LGBTQ Media
Rick Burgess Butch Dill/AP

Rick Burgess of the 'Rick & Bubba' radio show is pictured on Tuesday, March 13, 2012, in Vestavia, Alabama.

January 13, 2017

Bisexual Philly woman speaks about relationship with evangelical radio host father

Philadelphians might not be familiar with the "Rick & Bubba Show," but the show is wildly popular in the South, where the morning radio program is syndicated on stations everywhere from Texas to Tennessee. Rick Burgess, who co-hosts the show that's based out of Birmingham, Alabama, is known for his big voice and humorous takes but also for his conservative and Evangelical Christian viewpoints, which he espouses on the show.

In 2015, before same-sex marriage was legalized nationwide, Burgess' comments about an Alabama court decision that lifted a ban on gay marriages in the state went viral. Burgess said that Christian judges should refuse to sign same-sex marriage licenses.

This would seem to put Burgess at odds with his daughter Brandi Burgess, 27, who currently lives in Philadelphia. Brandi is bisexual, and she recently spoke to AL.com columnist John Archibald about her relationship with her father.

Brandi, an actor who used to do segments for the show, told Archibald that her and her father love each other. But her principles and his principles are at odds, and she felt the need to "speak up" and tell her story.

Per AL.com:

It is not so much about Rick or her family or their admonitions for her to repent. She says over and over that her father has never done anything that wasn't - in his eyes - rooted in love and concern, both for her and for the God he believes in. He has merely lived his life as he has preached his beliefs on and off the show.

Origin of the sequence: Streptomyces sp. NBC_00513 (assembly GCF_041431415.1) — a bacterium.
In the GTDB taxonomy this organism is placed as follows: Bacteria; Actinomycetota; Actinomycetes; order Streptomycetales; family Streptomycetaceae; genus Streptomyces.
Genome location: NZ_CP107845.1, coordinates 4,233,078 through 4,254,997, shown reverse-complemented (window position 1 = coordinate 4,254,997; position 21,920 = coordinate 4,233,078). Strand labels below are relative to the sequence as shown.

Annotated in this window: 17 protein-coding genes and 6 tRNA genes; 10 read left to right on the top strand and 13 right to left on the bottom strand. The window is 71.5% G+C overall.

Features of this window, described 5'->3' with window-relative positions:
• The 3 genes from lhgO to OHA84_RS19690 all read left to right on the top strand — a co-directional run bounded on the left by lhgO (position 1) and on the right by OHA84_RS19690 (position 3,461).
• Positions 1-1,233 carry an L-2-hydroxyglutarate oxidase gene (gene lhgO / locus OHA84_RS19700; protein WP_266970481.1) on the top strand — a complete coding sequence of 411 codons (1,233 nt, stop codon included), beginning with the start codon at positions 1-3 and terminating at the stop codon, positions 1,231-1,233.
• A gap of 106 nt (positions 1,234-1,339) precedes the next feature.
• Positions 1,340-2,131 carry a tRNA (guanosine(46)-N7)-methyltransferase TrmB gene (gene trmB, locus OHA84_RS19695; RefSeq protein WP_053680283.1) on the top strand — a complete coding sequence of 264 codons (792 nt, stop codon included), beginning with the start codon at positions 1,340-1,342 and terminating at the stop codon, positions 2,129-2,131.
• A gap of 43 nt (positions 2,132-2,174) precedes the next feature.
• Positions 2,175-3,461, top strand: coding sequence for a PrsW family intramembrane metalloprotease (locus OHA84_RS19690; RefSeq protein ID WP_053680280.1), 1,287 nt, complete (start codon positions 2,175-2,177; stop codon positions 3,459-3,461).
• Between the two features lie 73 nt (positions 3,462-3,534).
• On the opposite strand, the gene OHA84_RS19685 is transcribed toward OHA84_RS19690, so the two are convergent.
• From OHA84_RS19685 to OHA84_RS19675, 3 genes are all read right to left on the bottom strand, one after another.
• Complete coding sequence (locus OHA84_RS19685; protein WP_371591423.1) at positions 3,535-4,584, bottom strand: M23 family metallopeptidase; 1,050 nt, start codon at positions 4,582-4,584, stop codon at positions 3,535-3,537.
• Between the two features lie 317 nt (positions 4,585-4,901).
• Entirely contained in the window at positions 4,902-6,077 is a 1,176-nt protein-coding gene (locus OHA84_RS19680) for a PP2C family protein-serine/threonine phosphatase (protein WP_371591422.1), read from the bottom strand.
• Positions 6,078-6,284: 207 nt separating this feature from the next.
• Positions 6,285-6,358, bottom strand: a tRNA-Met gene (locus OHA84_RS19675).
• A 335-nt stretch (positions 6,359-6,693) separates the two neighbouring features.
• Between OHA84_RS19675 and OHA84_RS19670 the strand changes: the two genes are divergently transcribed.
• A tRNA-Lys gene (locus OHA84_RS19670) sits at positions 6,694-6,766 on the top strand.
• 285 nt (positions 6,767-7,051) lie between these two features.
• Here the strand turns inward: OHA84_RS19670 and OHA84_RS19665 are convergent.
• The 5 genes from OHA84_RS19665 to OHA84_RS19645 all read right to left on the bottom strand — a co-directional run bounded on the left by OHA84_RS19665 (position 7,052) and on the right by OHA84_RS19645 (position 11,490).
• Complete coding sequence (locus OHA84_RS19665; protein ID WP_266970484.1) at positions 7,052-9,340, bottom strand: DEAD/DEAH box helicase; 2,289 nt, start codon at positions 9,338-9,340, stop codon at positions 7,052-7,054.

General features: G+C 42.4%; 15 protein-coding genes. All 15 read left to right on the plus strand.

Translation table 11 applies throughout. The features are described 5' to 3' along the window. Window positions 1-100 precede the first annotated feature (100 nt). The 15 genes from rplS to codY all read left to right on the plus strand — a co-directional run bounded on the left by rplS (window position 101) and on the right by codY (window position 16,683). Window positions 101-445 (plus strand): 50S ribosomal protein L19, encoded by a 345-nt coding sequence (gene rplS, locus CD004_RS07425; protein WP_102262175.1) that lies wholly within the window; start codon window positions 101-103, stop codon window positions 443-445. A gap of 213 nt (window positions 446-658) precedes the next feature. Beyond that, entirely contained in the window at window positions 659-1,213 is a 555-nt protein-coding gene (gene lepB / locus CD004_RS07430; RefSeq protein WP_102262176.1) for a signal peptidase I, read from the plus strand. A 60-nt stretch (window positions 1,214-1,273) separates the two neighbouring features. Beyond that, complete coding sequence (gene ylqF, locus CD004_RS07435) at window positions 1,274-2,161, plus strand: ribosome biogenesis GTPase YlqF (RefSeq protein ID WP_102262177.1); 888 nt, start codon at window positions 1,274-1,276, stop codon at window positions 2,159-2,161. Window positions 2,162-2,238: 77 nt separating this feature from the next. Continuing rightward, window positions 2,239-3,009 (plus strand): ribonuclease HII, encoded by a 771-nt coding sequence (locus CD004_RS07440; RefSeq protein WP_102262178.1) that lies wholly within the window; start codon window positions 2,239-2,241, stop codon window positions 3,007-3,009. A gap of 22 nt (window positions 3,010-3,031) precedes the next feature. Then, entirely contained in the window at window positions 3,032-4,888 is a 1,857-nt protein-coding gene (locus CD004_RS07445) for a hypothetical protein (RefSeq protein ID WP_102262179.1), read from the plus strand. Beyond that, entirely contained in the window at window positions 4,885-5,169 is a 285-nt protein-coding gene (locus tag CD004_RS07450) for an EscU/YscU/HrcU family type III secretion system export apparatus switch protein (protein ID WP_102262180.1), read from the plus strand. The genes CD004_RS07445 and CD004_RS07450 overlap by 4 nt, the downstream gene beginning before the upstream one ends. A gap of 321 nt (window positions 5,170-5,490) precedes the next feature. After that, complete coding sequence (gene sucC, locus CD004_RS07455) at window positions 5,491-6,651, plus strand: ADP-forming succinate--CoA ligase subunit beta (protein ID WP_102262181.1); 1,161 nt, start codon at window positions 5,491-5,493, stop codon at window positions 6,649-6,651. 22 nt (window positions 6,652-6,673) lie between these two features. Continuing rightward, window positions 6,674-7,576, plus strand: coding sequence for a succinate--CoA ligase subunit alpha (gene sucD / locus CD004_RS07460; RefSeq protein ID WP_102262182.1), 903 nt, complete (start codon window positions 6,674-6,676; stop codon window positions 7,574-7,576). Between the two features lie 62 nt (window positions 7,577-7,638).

But that doesn't mean it hasn't been painful to hear that people like her are bound for hell, that she - as she has been told by her father - has been corrupted by the world and is living a lie.

Brandi's could be the story of thousands of LGBTQ men and women born to evangelical families. It's one of guilt and shame and a kind of eventual courage. The only difference is the platform of her father.

"I've been used as an example of sin and cast in the role of the modern day prodigal daughter," she said. "I have had evangelicals show up at my door unannounced, begging for me to repent. I have had strangers writing my names on stones in Jerusalem."

Archibald wrote that Rick declined to comment for the story and said instead he would respond on his show. Rick doesn't condemn Brandi on the show but has mentioned her "in generalities" on the show's website, according to Archibald.

Brandi said that she is choosing to speak out so that other LGBTQ youth who feel scared or apologetic because of messages they hear growing up, as she did, know they're not alone:

"I cannot hear another story of someone dying or getting beat up or killing themselves without sharing my voice," she said. "Without saying I did all I could to fight in the name of love."

You can read the full AL.com column here.

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